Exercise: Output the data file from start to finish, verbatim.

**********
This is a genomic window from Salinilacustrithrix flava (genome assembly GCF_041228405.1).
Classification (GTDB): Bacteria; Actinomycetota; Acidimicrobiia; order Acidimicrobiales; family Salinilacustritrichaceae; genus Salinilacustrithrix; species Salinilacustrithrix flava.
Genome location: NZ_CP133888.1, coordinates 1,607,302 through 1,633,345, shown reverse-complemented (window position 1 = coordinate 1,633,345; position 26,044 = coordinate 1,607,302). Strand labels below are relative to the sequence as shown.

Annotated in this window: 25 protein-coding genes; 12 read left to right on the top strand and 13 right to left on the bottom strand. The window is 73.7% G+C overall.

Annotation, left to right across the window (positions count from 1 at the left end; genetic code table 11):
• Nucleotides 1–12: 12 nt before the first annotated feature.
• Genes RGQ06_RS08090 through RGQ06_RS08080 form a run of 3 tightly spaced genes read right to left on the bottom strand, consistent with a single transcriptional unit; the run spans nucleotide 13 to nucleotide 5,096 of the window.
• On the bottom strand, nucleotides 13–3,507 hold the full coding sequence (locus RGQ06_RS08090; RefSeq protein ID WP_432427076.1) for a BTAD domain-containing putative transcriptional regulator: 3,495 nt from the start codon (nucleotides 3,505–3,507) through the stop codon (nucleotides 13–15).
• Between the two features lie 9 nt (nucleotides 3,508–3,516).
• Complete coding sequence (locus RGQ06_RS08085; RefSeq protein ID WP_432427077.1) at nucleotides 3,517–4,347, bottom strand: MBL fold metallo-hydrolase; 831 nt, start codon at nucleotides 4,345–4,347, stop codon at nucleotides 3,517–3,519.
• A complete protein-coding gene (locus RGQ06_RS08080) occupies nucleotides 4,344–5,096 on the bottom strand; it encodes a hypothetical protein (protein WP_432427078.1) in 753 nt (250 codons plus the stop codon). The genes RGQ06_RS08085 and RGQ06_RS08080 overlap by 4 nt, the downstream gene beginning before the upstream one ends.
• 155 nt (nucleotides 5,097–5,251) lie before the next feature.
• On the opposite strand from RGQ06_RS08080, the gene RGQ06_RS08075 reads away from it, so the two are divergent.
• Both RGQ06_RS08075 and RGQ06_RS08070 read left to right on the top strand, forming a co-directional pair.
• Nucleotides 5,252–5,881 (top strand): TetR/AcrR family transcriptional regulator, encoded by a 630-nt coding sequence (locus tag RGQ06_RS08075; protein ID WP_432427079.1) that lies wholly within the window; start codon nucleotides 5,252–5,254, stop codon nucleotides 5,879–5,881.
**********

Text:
This is a genomic window from Salinilacustrithrix flava (genome assembly GCF_041228405.1).
Classification (GTDB): Bacteria; Actinomycetota; Acidimicrobiia; order Acidimicrobiales; family Salinilacustritrichaceae; genus Salinilacustrithrix; species Salinilacustrithrix flava.
Genome location: NZ_CP133888.1, coordinates 1,607,302 through 1,633,345, shown reverse-complemented (window position 1 = coordinate 1,633,345; position 26,044 = coordinate 1,607,302). Strand labels below are relative to the sequence as shown.

Annotated in this window: 25 protein-coding genes; 12 read left to right on the top strand and 13 right to left on the bottom strand. The window is 73.7% G+C overall.

Annotation, left to right across the window (positions count from 1 at the left end; genetic code table 11):
• Nucleotides 1–12: 12 nt before the first annotated feature.
• Genes RGQ06_RS08090 through RGQ06_RS08080 form a run of 3 tightly spaced genes read right to left on the bottom strand, consistent with a single transcriptional unit; the run spans nucleotide 13 to nucleotide 5,096 of the window.
• On the bottom strand, nucleotides 13–3,507 hold the full coding sequence (locus RGQ06_RS08090; RefSeq protein ID WP_432427076.1) for a BTAD domain-containing putative transcriptional regulator: 3,495 nt from the start codon (nucleotides 3,505–3,507) through the stop codon (nucleotides 13–15).
• Between the two features lie 9 nt (nucleotides 3,508–3,516).
• Complete coding sequence (locus RGQ06_RS08085; RefSeq protein ID WP_432427077.1) at nucleotides 3,517–4,347, bottom strand: MBL fold metallo-hydrolase; 831 nt, start codon at nucleotides 4,345–4,347, stop codon at nucleotides 3,517–3,519.
• A complete protein-coding gene (locus RGQ06_RS08080) occupies nucleotides 4,344–5,096 on the bottom strand; it encodes a hypothetical protein (protein WP_432427078.1) in 753 nt (250 codons plus the stop codon). The genes RGQ06_RS08085 and RGQ06_RS08080 overlap by 4 nt, the downstream gene beginning before the upstream one ends.
• 155 nt (nucleotides 5,097–5,251) lie before the next feature.
• On the opposite strand from RGQ06_RS08080, the gene RGQ06_RS08075 reads away from it, so the two are divergent.
• Both RGQ06_RS08075 and RGQ06_RS08070 read left to right on the top strand, forming a co-directional pair.
• Nucleotides 5,252–5,881 (top strand): TetR/AcrR family transcriptional regulator, encoded by a 630-nt coding sequence (locus tag RGQ06_RS08075; protein ID WP_432427079.1) that lies wholly within the window; start codon nucleotides 5,252–5,254, stop codon nucleotides 5,879–5,881.